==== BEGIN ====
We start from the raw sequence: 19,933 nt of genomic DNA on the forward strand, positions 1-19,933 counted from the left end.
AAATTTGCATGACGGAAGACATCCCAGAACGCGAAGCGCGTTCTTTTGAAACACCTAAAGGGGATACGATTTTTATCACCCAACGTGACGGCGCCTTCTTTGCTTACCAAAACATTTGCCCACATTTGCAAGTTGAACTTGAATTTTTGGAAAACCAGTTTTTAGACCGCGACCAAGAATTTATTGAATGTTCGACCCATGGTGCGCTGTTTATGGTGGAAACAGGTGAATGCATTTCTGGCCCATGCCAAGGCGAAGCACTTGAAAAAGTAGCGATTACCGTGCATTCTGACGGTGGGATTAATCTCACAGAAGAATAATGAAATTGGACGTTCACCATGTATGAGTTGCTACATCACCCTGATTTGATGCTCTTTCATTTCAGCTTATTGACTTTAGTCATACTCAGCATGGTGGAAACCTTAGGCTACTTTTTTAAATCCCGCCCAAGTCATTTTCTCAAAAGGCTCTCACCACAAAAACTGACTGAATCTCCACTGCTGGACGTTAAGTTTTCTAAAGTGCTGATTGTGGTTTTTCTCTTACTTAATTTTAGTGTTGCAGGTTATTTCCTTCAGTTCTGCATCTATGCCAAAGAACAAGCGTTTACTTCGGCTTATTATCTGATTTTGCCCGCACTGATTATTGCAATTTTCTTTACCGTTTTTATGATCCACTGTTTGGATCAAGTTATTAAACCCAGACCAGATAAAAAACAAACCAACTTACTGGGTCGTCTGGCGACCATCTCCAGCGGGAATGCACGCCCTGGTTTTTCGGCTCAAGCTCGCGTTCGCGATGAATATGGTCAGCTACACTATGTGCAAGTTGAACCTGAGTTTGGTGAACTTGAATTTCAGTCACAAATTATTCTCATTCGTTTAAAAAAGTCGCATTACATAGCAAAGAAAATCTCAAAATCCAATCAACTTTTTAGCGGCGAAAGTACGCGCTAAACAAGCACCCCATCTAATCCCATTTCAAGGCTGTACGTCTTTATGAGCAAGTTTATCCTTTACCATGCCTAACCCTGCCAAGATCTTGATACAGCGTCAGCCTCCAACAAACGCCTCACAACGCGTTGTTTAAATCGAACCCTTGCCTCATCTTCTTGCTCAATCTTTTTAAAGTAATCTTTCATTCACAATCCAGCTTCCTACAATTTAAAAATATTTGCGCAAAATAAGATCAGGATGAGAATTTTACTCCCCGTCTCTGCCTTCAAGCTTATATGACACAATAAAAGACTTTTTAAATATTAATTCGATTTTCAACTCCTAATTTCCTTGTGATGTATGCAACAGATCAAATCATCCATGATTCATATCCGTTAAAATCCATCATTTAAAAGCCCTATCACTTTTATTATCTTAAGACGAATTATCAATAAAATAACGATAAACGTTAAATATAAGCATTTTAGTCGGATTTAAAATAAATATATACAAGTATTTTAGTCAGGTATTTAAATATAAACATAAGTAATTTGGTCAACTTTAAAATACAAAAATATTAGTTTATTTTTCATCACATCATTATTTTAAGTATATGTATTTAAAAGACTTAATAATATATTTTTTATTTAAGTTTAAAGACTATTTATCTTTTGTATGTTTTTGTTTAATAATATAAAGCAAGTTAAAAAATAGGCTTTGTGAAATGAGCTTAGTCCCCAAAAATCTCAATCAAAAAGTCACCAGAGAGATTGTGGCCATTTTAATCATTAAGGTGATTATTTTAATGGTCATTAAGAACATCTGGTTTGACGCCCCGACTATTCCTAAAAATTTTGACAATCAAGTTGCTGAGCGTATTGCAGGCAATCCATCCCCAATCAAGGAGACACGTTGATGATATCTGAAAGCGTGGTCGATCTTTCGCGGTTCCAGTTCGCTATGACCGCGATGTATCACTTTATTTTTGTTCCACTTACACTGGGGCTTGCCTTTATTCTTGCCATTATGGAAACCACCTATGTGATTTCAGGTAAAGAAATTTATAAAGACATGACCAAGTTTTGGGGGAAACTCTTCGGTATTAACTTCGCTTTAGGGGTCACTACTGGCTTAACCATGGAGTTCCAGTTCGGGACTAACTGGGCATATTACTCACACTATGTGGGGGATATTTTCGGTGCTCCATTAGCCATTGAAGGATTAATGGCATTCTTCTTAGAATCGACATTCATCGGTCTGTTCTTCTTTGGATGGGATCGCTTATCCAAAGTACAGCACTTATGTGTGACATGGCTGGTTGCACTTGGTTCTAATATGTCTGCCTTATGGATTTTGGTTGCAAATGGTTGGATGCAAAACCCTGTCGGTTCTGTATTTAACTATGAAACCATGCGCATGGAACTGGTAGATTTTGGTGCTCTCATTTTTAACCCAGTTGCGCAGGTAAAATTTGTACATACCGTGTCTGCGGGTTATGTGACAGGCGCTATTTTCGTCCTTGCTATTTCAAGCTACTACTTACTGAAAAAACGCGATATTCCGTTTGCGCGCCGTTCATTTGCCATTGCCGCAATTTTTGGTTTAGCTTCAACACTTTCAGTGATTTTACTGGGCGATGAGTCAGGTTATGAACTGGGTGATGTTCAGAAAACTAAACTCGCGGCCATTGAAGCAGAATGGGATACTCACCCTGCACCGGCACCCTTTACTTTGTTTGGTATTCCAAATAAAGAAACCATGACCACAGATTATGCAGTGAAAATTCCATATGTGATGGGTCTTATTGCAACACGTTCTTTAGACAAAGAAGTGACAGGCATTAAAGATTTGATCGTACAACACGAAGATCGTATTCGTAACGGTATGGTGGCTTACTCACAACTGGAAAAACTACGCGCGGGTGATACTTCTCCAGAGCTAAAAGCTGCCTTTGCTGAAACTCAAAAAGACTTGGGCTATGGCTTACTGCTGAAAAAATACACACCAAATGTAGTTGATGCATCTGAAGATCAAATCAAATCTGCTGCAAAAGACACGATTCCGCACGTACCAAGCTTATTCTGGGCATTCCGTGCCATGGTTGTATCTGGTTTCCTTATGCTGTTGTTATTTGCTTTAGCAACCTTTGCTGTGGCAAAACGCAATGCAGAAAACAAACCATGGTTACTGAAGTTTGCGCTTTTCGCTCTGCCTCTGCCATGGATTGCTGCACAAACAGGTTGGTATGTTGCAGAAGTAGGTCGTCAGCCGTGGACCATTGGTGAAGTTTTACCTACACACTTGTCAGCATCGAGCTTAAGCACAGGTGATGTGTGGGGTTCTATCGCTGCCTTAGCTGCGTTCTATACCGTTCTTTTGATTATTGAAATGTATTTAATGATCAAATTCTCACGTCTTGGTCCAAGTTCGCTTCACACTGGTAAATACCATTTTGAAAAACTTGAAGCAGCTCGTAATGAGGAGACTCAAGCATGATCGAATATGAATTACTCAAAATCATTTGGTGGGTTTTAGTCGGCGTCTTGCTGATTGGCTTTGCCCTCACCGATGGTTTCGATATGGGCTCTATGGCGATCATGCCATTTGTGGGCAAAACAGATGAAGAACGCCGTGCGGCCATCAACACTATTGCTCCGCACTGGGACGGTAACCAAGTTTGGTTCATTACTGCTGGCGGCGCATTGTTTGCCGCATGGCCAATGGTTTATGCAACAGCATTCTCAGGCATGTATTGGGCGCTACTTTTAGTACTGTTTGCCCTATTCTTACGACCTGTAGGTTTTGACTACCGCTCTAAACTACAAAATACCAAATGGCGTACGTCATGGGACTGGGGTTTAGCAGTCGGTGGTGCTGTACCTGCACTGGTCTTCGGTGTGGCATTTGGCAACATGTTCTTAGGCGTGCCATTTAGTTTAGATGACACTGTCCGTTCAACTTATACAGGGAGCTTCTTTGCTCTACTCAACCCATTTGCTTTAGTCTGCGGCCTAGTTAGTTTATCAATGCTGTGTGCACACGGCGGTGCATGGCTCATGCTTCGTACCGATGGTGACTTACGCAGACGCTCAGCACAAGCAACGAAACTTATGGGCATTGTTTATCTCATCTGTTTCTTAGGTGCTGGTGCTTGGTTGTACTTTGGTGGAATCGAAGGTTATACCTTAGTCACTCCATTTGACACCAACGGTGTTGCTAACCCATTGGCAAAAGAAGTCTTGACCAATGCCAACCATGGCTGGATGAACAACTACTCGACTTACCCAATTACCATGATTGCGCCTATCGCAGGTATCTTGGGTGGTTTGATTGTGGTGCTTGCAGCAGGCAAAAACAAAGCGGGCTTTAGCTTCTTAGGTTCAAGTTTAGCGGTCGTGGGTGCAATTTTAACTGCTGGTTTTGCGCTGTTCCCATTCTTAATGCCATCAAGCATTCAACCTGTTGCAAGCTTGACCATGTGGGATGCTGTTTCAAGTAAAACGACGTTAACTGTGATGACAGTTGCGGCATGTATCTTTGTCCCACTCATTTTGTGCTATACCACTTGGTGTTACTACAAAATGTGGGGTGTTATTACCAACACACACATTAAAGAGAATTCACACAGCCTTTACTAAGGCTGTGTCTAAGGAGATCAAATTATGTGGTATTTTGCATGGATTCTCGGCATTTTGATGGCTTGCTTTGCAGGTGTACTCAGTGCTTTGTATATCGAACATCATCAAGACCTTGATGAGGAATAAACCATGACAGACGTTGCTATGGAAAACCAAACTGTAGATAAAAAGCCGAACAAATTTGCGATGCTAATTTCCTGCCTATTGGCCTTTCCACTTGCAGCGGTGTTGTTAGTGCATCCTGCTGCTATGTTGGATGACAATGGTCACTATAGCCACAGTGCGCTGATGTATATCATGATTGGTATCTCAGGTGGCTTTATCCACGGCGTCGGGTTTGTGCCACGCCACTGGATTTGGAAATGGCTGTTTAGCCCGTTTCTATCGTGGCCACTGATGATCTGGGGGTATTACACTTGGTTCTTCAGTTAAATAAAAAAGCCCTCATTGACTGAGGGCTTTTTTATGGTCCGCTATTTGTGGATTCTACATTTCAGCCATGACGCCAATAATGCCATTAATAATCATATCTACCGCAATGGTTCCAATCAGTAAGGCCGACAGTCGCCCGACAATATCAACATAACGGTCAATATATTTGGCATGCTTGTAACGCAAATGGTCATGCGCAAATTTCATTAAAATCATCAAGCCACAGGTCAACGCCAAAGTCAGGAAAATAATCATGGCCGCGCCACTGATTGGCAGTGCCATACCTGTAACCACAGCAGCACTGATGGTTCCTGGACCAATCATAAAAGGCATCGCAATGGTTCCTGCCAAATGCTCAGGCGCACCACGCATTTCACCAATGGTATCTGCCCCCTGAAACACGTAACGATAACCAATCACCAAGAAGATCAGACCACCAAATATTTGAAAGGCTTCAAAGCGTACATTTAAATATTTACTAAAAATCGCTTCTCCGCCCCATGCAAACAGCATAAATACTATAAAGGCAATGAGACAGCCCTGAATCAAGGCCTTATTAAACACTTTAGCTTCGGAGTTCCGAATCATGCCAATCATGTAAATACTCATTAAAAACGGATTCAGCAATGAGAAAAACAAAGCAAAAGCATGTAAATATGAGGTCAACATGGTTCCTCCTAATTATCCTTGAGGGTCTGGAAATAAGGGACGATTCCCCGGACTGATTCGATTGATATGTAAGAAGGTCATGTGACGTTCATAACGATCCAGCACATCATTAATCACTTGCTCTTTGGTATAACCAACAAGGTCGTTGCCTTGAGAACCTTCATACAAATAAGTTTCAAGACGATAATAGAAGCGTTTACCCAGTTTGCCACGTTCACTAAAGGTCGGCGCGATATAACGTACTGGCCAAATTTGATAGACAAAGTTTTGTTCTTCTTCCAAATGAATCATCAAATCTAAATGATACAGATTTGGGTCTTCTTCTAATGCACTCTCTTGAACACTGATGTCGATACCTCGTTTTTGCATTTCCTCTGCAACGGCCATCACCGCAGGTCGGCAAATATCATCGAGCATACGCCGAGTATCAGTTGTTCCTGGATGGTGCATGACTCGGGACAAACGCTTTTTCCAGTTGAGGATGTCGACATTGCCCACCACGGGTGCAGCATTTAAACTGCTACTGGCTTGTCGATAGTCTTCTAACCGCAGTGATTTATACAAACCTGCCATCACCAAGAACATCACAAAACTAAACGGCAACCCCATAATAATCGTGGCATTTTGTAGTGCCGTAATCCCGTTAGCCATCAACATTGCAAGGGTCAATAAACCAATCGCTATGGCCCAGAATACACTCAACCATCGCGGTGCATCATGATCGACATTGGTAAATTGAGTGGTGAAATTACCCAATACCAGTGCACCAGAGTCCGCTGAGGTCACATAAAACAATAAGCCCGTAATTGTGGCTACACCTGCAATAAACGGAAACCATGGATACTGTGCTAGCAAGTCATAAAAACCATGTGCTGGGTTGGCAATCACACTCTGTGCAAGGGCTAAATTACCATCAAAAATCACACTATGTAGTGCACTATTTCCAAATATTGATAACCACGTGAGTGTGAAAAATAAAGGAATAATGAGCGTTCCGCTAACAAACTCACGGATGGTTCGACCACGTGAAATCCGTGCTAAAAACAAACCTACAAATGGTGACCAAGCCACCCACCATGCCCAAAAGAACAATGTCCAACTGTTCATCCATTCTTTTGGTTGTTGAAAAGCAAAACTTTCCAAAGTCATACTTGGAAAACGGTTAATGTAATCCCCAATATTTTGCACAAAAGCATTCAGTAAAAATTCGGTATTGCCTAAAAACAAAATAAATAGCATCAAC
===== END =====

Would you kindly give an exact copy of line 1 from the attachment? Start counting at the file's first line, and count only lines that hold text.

We start from the raw sequence: 19,933 nt of genomic DNA on the forward strand, positions 1-19,933 counted from the left end.